Fast-growing Intermountain West native shrub prized for its flowers and berries.
Elderberries are extremely valuable for wildlife, including humans. Loads of bee species love the nectar-rich flowers, and numerous species of birds love the tart purple fruits. Some humans love them for cordials, cough syrups, and wine. Elderberries grow best in moist soils but can handle drier soils, especially if they are fertile. They can reach 15’ tall and wide, with hollow stems beloved by wood-nesting native bees.
We acknowledge the impact colonization has had on the ancestral foodways and medicines of this area, and are seeking guidance about how we can best be of use in supporting Indigenous-led efforts to restore these ancestral foodways. The Native American Ethnobotany database has many listings for the ways different Native people interact with Elderberries, which are plants of cultural significance for many tribes. We are in a process of learning what is and is not appropriate for us to share about these plants.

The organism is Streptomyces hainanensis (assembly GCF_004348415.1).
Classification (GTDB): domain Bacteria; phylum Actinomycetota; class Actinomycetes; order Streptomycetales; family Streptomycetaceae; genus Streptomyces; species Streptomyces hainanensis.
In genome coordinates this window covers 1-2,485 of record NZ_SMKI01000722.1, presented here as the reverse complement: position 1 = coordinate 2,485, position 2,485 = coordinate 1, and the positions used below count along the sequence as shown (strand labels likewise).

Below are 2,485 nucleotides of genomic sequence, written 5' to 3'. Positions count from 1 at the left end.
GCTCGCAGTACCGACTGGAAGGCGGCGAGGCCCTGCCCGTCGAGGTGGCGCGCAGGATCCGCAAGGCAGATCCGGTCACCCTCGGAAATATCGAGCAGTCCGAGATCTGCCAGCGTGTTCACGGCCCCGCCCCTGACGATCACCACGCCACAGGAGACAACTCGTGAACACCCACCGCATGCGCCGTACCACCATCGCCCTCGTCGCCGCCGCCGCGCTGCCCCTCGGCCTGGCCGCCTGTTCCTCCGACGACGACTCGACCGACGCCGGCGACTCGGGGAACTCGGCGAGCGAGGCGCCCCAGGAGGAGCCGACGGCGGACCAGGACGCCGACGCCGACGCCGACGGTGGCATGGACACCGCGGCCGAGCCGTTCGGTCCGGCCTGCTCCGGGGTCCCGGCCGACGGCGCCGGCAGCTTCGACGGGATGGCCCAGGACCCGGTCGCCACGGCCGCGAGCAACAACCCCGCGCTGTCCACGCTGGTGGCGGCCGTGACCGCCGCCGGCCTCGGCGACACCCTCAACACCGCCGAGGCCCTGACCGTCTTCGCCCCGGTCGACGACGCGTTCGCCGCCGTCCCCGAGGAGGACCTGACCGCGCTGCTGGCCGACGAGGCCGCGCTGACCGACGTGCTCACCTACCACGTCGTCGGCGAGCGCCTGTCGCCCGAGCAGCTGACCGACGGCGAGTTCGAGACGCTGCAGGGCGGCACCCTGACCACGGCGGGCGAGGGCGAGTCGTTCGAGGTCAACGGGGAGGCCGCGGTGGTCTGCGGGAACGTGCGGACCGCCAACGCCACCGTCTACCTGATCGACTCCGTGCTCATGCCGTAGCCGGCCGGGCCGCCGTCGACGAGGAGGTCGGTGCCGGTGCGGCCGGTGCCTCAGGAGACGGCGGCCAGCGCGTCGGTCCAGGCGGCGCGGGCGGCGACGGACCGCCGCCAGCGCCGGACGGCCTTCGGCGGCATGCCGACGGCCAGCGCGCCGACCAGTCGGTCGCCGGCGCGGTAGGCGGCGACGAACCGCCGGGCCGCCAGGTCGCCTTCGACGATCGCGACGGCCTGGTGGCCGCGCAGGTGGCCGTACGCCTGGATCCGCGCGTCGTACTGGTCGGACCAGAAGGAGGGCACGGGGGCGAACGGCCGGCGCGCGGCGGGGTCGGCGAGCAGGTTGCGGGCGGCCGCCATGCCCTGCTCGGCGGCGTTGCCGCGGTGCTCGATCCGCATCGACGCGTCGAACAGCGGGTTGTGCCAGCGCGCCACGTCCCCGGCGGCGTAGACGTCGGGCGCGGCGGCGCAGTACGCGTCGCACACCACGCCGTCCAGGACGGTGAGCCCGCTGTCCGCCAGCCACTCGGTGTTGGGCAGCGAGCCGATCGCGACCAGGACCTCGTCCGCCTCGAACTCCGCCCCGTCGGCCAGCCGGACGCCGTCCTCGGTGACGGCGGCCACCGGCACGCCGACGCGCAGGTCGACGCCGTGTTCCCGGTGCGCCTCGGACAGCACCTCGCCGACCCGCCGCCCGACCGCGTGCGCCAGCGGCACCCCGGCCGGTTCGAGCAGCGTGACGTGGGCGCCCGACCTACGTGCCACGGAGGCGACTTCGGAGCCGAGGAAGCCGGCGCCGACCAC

Seeds were sustainably wildcrafted in the Great Basin by Kyle and friends at Native-Seed Company.
Directions: For best results, plant seeds ¼” deep in fall. Seeds will likely germinate the second spring, but can take up to 5 years. Plants may flower and fruit in 2-3 years.
For more information on planting and establishing Black Elderberry, please refer to the USDA Plant Guide.
"Black Elderberry - Sambucus nigra" by tlhowes2012 is licensed under CC BY-NC-SA 2.0